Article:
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Wednesday, December 5, 2012

Intel\'s Schooling From the \'Big Four\' Cloud Customers

Intel prides itself on having some of the smartest engineers around. When it comes to the world's largest computing systems, however, the chip giant now takes a back seat to a certain kind of powerful new customer.

How giants like Facebook, Google, Microsoft and Amazon work with Intel could mean a lot for much of the rest of the technology industry. Their needs on things like computing power and energy consumption get a lot of attention from Intel, which expects many other companies to eventually build big systems of their own.

Diane Bryant, who runs Intel's data center group, would not identify Intel's Big Four, other than to say they were all American companies. It is most likely she meant Google, which leads in search; Facebook, the dominant social media company; Amazon, which has the biggest cloud rental business; and Microsoft, which uses the cloud for search and media services, as well as corporate computing. Put together, they represent a diverse array of needs, calling for different technology approaches.

“The Big Four operate at a very different beat rate, and they are very tech savvy, so they don't want a lot of input,” said Ms. Bryant. “They all get a dedicated salesperson, the same as the others in our Top 40 customers, but there is a lot more direct innovation from them, and a lot of sharing of ideas.”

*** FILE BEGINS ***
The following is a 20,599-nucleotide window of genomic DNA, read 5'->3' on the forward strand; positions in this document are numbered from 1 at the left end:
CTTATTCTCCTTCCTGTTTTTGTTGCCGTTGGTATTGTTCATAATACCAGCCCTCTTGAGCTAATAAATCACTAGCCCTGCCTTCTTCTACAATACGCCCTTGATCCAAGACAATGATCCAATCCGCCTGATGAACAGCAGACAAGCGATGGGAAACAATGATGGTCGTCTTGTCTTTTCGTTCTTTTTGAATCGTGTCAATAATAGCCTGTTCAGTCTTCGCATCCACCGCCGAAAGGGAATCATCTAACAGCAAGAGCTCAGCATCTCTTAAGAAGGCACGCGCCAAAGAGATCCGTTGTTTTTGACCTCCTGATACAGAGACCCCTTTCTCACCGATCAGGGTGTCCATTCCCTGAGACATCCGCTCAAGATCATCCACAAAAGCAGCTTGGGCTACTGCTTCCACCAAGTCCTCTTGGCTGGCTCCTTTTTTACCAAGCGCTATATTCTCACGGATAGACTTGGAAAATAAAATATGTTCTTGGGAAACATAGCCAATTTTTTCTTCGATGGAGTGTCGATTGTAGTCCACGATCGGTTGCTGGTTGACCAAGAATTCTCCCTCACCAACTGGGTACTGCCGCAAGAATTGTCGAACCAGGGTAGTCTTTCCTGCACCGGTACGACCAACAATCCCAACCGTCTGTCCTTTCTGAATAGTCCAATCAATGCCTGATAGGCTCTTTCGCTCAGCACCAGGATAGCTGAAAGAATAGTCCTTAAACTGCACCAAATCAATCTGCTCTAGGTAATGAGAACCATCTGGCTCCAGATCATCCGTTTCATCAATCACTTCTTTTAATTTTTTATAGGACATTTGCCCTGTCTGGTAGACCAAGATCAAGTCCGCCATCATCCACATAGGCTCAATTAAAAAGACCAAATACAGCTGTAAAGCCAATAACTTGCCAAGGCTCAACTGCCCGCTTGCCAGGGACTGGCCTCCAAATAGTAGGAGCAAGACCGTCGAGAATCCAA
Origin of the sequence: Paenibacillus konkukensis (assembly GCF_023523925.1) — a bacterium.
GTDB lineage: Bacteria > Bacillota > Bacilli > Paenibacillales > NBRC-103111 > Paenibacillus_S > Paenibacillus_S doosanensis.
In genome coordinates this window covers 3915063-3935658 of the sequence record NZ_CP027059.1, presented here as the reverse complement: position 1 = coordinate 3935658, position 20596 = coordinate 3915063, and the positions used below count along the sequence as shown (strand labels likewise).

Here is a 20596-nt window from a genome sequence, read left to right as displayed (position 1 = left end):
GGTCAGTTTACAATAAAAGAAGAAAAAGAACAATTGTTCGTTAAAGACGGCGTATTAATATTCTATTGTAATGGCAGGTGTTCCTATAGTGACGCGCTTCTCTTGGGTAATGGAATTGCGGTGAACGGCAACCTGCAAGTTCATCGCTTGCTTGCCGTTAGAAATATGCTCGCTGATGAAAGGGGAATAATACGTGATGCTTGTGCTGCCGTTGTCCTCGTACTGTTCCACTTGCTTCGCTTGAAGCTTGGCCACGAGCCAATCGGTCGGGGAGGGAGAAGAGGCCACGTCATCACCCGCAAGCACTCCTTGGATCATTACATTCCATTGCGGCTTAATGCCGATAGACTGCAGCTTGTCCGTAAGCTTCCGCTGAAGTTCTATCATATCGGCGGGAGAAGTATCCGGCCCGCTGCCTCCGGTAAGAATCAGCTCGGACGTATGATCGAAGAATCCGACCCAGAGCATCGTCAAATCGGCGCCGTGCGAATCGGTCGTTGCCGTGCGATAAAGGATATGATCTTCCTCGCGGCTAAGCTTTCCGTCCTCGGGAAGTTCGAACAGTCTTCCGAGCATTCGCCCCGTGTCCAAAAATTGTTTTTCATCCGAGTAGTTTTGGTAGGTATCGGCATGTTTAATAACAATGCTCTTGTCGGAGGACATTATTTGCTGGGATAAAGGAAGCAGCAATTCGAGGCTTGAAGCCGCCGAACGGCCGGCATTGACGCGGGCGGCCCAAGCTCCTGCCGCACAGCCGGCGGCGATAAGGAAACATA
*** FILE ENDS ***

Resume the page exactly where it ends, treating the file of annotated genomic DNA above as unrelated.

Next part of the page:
Chinese companies like Tencent, Baidu, and Alibaba, she said, were building their own clouds quickly, she said. As costs drop, even more service providers are likely to join.

Ms. Bryant's Big Four have become active centers of innovation, product testing, and future engineering choices for some of Intel's most critical semiconductors. A server chip introduced to the general public last March, she noted, was first installed in three of the Big Four the preceding September because the customers were willing to sacrifice possible production kinks in order to have the latest chip.

“It was a new thing for us,” she said. In exchange, they provide Intel with a lot of early information about how the chip is performing.

The information is particularly useful as Intel strives to make its data center business recover some of the loss suffered in the collapse of the personal computer market. In the first nine months of 2012, Intel's PC client group had revenue of $25.8 billion, a drop of 2.25 percentage points from the first three quarters of the previous year. The data center business pulled in $7.9 billion, an increase of 6.7 percent. Ms. Bryant has told her bosses that she'll double annual revenue, to $20 billion, by 2016.

The intense relationship with Intel is not the only way that the cloud giants seek to influence the computer markets. Facebook builds its own computers, then challenges companies like Hewlett-Packard and Dell to meet or exceed its performance specifications. A chip announcement from Intel next Tuesday will feature executives from both Facebook and H.P.

Not all the cloud providers are so forthright at sharing information, as data on things like power utilization can yield competitive information to competitors. Google is known to have developed its own semiconductors, for example, but declines to patent the product. The methods cited in the patent might give too many clues about what Google is doing next.